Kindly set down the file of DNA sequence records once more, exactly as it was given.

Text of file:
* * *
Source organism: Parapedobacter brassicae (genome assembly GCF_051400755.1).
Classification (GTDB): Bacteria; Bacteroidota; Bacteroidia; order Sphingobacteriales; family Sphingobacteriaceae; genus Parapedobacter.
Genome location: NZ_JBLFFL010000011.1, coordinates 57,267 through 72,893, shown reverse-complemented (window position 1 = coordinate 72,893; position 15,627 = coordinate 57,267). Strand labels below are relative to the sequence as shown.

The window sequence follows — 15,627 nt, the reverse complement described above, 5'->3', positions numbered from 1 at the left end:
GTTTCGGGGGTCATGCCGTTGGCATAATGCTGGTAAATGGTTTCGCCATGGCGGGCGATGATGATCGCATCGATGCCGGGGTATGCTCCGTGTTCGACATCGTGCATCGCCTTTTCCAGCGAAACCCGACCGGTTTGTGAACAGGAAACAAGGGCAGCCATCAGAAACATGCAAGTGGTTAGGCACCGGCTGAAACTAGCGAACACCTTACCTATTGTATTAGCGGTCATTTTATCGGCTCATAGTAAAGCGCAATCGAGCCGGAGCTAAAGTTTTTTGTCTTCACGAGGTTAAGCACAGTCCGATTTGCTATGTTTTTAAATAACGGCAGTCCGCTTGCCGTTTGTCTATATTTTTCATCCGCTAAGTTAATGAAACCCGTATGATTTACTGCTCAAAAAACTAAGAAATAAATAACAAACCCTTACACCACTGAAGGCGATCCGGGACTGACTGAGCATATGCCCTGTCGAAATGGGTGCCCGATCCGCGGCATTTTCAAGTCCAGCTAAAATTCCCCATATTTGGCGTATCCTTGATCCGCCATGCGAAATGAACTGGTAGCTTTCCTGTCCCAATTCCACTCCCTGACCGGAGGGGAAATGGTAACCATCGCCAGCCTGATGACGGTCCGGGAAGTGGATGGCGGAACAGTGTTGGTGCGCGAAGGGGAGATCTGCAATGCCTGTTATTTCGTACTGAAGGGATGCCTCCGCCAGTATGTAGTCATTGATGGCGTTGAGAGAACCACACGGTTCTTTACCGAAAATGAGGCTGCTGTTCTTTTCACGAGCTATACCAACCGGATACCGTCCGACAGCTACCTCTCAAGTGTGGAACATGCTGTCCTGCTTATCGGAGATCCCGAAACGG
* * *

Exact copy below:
Source organism: Parapedobacter brassicae (genome assembly GCF_051400755.1).
Classification (GTDB): Bacteria; Bacteroidota; Bacteroidia; order Sphingobacteriales; family Sphingobacteriaceae; genus Parapedobacter.
Genome location: NZ_JBLFFL010000011.1, coordinates 57,267 through 72,893, shown reverse-complemented (window position 1 = coordinate 72,893; position 15,627 = coordinate 57,267). Strand labels below are relative to the sequence as shown.

The window sequence follows — 15,627 nt, the reverse complement described above, 5'->3', positions numbered from 1 at the left end:
GTTTCGGGGGTCATGCCGTTGGCATAATGCTGGTAAATGGTTTCGCCATGGCGGGCGATGATGATCGCATCGATGCCGGGGTATGCTCCGTGTTCGACATCGTGCATCGCCTTTTCCAGCGAAACCCGACCGGTTTGTGAACAGGAAACAAGGGCAGCCATCAGAAACATGCAAGTGGTTAGGCACCGGCTGAAACTAGCGAACACCTTACCTATTGTATTAGCGGTCATTTTATCGGCTCATAGTAAAGCGCAATCGAGCCGGAGCTAAAGTTTTTTGTCTTCACGAGGTTAAGCACAGTCCGATTTGCTATGTTTTTAAATAACGGCAGTCCGCTTGCCGTTTGTCTATATTTTTCATCCGCTAAGTTAATGAAACCCGTATGATTTACTGCTCAAAAAACTAAGAAATAAATAACAAACCCTTACACCACTGAAGGCGATCCGGGACTGACTGAGCATATGCCCTGTCGAAATGGGTGCCCGATCCGCGGCATTTTCAAGTCCAGCTAAAATTCCCCATATTTGGCGTATCCTTGATCCGCCATGCGAAATGAACTGGTAGCTTTCCTGTCCCAATTCCACTCCCTGACCGGAGGGGAAATGGTAACCATCGCCAGCCTGATGACGGTCCGGGAAGTGGATGGCGGAACAGTGTTGGTGCGCGAAGGGGAGATCTGCAATGCCTGTTATTTCGTACTGAAGGGATGCCTCCGCCAGTATGTAGTCATTGATGGCGTTGAGAGAACCACACGGTTCTTTACCGAAAATGAGGCTGCTGTTCTTTTCACGAGCTATACCAACCGGATACCGTCCGACAGCTACCTCTCAAGTGTGGAACATGCTGTCCTGCTTATCGGAGATCCCGAAACGG